Here's Dubya in October of 2000 complaining about 'racial' profiling of Arabs in US airports:
Less than a year later, 19 Arabs hijacked four commercial airliners and killed 3,000 Americans. At least one of them (and probably more)--the 'mastermind'--seemed suspicious to a ticket checker who kept him off a connecting flight to his ultimate suicide destination, but who didn't notify authorities about Atta because, well, when the emperor is telling you not to notice things, it can be career-killing for a functionary to raise about all those things he's noticing.
Trump was right to assert that Dubya did not, in fact, keep the US safe vis-a-vis 9/11:
Trump's candidacy is a referendum on a wall along the US-Mexico border. During the South Carolina debate, the success of his candidacy also became a repudiation of the Dubya/McCain/Graham/neocon Republicanism of the last two decades.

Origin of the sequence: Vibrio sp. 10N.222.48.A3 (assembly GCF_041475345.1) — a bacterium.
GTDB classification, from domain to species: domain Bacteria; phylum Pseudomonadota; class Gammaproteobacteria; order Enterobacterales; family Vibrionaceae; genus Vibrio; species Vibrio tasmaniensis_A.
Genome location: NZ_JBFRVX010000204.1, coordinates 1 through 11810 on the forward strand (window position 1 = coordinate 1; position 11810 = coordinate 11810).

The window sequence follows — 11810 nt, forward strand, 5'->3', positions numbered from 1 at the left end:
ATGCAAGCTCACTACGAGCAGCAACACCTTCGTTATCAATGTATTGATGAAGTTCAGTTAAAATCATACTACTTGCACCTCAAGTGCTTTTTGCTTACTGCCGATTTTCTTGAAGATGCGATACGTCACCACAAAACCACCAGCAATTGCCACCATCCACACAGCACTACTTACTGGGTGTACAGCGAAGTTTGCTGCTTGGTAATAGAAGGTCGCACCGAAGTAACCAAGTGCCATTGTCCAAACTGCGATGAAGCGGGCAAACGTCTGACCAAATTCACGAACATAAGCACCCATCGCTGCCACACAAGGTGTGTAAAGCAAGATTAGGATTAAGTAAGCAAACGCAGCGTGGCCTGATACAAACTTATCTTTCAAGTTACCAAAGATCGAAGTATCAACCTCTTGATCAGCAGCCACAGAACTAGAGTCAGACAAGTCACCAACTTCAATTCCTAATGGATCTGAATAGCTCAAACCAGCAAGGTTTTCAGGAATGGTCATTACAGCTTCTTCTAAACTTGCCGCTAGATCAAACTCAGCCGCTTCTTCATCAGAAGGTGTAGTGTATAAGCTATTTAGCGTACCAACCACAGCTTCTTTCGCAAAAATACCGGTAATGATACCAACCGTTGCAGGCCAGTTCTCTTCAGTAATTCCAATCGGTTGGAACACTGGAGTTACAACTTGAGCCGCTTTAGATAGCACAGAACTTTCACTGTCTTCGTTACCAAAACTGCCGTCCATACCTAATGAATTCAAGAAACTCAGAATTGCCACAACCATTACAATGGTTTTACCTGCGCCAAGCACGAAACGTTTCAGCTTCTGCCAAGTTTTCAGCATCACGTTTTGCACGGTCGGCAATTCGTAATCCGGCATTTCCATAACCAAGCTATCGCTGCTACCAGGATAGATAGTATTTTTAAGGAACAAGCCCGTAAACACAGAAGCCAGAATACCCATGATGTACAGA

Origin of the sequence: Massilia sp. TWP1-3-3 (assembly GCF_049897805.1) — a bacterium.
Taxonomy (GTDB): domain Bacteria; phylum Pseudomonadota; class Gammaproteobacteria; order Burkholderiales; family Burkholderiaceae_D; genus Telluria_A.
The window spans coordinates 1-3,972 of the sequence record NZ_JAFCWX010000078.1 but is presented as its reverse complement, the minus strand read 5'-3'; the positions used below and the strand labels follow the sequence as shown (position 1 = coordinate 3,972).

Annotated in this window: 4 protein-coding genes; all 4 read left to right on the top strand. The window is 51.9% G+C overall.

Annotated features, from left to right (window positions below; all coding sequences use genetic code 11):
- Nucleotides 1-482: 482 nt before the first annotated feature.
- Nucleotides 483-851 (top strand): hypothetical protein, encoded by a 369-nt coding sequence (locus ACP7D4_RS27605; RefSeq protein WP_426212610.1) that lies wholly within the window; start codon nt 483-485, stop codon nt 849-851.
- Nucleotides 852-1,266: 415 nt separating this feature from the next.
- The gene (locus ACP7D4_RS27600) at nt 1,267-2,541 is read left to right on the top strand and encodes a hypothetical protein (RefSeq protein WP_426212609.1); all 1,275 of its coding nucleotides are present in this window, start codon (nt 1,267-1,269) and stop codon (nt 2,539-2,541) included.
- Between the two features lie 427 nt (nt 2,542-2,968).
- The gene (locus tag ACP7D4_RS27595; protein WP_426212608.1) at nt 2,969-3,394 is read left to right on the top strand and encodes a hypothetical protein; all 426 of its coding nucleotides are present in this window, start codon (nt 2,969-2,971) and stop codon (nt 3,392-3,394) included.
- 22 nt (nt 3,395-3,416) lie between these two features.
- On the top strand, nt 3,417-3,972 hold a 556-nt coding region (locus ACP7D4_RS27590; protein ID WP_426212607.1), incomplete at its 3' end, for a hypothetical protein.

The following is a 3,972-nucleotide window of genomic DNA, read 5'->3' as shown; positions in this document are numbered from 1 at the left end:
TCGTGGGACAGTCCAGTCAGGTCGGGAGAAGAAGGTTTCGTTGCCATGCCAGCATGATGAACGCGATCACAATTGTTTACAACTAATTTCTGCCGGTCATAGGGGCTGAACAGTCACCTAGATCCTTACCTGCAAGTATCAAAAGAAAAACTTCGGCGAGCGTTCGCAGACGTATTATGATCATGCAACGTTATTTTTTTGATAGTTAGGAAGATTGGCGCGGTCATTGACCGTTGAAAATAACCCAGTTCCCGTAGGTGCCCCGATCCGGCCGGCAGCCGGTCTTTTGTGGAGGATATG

Tangentially, I still see assertions that Trump is a Clinton plant. Taking that absurdity as fact for the sake of argument, he'd still be worth supporting. He's illustrating that America-first populism is a winning formula for aspiring Republican presidential candidates. Irrespective of the ultimate outcome of his campaign, he's blazing the trail. Those following behind him will face less resistance than he has as a consequence.